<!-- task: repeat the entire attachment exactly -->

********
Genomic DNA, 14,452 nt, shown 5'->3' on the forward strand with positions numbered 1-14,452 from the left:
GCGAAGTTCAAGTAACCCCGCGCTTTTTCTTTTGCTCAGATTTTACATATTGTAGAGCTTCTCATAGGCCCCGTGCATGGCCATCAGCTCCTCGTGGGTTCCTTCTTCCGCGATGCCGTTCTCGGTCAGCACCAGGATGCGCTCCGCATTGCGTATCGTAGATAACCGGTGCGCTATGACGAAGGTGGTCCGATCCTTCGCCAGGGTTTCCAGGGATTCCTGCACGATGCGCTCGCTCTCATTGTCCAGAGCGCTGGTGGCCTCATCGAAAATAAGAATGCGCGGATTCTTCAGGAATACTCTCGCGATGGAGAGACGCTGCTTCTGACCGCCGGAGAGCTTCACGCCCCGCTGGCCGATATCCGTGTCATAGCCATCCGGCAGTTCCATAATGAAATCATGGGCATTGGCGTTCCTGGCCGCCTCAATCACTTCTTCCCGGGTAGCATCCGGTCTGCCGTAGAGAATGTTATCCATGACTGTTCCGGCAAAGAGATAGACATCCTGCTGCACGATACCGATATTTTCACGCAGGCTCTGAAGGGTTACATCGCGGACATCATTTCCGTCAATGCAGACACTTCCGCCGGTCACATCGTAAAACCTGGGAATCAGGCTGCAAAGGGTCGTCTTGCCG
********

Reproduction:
Genomic DNA, 14,452 nt, shown 5'->3' on the forward strand with positions numbered 1-14,452 from the left:
GCGAAGTTCAAGTAACCCCGCGCTTTTTCTTTTGCTCAGATTTTACATATTGTAGAGCTTCTCATAGGCCCCGTGCATGGCCATCAGCTCCTCGTGGGTTCCTTCTTCCGCGATGCCGTTCTCGGTCAGCACCAGGATGCGCTCCGCATTGCGTATCGTAGATAACCGGTGCGCTATGACGAAGGTGGTCCGATCCTTCGCCAGGGTTTCCAGGGATTCCTGCACGATGCGCTCGCTCTCATTGTCCAGAGCGCTGGTGGCCTCATCGAAAATAAGAATGCGCGGATTCTTCAGGAATACTCTCGCGATGGAGAGACGCTGCTTCTGACCGCCGGAGAGCTTCACGCCCCGCTGGCCGATATCCGTGTCATAGCCATCCGGCAGTTCCATAATGAAATCATGGGCATTGGCGTTCCTGGCCGCCTCAATCACTTCTTCCCGGGTAGCATCCGGTCTGCCGTAGAGAATGTTATCCATGACTGTTCCGGCAAAGAGATAGACATCCTGCTGCACGATACCGATATTTTCACGCAGGCTCTGAAGGGTTACATCGCGGACATCATTTCCGTCAATGCAGACACTTCCGCCGGTCACATCGTAAAACCTGGGAATCAGGCTGCAAAGGGTCGTCTTGCCG